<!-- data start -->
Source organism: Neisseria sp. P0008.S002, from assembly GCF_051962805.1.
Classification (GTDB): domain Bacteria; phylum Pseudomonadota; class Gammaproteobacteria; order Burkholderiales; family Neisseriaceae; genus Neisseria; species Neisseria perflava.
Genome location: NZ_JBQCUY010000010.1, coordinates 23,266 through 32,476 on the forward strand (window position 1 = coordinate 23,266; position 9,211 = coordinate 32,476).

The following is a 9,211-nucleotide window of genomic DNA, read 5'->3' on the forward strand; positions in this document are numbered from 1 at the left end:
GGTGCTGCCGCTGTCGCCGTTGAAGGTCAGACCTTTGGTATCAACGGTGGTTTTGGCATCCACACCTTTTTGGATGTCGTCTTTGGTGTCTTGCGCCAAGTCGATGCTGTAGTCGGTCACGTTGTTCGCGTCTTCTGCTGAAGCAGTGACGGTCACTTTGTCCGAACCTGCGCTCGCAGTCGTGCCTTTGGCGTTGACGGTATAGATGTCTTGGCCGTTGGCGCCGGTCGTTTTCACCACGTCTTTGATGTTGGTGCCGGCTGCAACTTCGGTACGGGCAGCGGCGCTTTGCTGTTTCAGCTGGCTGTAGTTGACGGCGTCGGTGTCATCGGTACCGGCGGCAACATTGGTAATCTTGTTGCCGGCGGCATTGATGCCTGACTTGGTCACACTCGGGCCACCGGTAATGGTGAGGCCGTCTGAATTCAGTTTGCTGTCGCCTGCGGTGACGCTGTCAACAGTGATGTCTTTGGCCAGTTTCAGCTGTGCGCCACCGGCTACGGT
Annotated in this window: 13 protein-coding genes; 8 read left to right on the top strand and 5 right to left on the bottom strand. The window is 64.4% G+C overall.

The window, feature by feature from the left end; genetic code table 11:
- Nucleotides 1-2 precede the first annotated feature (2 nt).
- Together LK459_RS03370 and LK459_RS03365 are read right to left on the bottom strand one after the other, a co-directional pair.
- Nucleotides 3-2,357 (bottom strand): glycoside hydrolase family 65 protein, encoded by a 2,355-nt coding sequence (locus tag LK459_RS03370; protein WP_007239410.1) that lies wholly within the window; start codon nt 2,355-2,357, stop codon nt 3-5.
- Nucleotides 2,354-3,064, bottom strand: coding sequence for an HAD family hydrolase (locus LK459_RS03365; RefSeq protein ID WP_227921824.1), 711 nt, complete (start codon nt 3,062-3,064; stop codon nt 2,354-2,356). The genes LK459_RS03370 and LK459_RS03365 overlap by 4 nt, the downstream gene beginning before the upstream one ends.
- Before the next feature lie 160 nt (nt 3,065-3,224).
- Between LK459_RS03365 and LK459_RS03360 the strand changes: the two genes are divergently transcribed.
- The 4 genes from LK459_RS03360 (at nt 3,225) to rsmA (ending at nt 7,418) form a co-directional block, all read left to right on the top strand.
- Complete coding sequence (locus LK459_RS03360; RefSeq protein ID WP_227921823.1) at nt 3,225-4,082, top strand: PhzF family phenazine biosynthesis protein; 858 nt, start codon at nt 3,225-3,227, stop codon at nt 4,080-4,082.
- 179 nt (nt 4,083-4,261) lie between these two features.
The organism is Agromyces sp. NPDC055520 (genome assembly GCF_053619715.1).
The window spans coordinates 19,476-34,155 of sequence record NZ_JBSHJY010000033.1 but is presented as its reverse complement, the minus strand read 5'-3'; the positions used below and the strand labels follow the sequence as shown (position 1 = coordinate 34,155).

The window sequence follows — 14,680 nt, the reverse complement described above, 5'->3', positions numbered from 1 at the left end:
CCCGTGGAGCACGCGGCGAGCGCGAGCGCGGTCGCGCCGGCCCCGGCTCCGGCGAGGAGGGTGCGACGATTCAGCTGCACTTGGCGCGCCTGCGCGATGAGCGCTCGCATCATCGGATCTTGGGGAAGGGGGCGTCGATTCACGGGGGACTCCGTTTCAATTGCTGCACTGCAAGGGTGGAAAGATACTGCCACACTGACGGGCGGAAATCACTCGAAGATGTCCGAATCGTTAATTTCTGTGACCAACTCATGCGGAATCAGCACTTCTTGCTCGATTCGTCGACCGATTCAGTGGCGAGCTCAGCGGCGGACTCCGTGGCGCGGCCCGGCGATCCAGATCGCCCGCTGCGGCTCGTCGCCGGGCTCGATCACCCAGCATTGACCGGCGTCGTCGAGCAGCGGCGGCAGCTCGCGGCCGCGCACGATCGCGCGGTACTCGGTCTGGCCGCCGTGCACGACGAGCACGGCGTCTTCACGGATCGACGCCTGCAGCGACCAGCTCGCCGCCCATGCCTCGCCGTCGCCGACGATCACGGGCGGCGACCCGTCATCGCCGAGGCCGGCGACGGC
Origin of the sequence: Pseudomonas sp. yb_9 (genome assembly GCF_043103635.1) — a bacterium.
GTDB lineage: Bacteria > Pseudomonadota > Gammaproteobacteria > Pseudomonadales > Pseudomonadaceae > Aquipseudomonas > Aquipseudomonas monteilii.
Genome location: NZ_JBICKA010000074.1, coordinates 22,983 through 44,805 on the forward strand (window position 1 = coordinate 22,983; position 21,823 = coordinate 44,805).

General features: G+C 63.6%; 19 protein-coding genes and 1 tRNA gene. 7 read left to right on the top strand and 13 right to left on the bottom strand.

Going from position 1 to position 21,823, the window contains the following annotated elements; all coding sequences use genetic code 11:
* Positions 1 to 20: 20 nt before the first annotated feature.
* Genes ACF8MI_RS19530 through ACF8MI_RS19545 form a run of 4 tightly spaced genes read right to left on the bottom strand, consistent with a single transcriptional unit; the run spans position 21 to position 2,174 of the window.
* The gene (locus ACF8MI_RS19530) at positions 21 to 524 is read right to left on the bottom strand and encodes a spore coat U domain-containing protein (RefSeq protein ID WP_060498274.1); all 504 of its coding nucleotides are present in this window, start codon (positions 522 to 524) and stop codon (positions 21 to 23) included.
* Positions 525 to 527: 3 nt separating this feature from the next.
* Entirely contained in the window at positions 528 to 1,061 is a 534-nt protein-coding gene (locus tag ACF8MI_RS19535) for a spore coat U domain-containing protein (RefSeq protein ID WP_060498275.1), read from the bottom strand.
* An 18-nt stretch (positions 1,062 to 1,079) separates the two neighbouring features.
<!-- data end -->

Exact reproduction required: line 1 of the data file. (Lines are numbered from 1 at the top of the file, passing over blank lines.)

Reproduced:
Source organism: Neisseria sp. P0008.S002, from assembly GCF_051962805.1.